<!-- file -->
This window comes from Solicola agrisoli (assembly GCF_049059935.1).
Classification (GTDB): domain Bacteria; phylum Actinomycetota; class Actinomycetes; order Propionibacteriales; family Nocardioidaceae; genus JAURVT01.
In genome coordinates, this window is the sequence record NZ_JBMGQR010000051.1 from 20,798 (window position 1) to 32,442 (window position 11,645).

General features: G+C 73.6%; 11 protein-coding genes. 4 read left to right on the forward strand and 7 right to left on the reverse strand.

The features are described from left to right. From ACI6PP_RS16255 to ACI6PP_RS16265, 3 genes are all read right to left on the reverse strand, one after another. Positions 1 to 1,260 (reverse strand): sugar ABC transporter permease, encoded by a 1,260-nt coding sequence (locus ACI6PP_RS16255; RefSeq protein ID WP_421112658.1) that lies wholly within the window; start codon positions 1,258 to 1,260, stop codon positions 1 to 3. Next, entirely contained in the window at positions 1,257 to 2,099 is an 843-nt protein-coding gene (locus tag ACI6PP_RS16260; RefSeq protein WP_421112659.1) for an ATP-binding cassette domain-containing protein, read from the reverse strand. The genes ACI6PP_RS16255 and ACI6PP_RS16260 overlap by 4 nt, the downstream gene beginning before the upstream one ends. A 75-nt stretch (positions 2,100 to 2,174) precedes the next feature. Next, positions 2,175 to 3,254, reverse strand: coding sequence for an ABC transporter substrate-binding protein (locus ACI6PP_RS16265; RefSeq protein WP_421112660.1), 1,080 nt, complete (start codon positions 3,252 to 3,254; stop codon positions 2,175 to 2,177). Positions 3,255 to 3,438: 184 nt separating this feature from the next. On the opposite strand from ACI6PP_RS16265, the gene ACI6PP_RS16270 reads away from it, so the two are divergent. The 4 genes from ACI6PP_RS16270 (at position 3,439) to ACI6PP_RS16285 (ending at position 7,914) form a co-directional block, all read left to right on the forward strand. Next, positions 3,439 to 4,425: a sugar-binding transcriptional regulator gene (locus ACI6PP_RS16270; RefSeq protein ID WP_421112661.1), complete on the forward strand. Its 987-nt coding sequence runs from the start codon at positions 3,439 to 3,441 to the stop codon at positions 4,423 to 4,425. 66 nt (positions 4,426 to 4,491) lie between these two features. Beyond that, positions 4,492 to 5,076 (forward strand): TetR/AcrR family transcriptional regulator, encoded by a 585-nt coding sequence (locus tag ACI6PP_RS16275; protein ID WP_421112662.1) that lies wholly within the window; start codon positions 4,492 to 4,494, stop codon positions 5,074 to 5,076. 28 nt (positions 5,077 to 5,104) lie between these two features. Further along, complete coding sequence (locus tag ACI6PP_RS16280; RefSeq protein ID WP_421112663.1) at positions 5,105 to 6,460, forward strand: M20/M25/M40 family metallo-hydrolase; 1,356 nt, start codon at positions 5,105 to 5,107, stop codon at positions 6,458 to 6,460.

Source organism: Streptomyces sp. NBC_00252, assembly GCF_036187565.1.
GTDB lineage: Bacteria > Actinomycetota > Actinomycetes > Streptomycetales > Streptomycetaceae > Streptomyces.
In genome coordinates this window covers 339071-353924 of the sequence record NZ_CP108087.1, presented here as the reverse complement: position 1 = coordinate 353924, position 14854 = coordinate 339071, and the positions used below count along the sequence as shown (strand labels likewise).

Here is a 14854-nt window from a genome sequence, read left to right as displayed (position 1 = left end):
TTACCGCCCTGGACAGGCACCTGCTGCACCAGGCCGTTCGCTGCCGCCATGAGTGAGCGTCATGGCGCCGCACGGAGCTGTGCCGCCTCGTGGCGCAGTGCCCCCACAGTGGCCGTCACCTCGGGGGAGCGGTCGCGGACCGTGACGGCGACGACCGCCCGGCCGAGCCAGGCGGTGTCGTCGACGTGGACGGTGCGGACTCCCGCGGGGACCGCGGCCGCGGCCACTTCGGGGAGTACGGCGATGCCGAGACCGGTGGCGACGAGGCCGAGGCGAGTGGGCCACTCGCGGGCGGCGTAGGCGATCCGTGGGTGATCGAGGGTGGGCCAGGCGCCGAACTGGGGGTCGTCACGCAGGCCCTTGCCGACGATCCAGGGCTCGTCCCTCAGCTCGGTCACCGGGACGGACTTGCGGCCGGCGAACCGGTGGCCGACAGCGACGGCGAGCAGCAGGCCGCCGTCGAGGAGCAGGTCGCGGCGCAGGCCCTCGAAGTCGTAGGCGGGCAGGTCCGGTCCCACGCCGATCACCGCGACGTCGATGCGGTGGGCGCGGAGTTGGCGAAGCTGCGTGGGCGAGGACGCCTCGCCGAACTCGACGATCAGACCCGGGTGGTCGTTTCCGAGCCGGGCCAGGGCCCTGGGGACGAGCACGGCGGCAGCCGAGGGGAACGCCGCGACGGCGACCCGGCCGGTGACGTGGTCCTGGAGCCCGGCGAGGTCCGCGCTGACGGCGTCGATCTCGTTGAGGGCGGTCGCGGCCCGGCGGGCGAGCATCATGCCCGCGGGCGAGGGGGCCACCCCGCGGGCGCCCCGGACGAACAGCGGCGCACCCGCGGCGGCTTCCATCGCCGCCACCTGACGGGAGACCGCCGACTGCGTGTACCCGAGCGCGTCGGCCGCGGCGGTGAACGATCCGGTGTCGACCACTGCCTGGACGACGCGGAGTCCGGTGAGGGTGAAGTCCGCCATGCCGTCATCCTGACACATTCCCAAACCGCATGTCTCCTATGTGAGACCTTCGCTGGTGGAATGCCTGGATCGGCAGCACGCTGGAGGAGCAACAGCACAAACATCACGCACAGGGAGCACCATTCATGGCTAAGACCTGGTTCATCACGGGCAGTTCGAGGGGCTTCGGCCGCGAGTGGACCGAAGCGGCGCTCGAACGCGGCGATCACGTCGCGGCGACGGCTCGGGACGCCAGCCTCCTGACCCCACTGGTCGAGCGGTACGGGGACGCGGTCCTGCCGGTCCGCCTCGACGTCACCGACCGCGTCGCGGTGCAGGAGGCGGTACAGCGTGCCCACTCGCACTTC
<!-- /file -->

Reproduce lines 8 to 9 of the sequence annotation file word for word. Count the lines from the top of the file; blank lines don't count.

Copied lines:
In genome coordinates this window covers 339071-353924 of the sequence record NZ_CP108087.1, presented here as the reverse complement: position 1 = coordinate 353924, position 14854 = coordinate 339071, and the positions used below count along the sequence as shown (strand labels likewise).

Here is a 14854-nt window from a genome sequence, read left to right as displayed (position 1 = left end):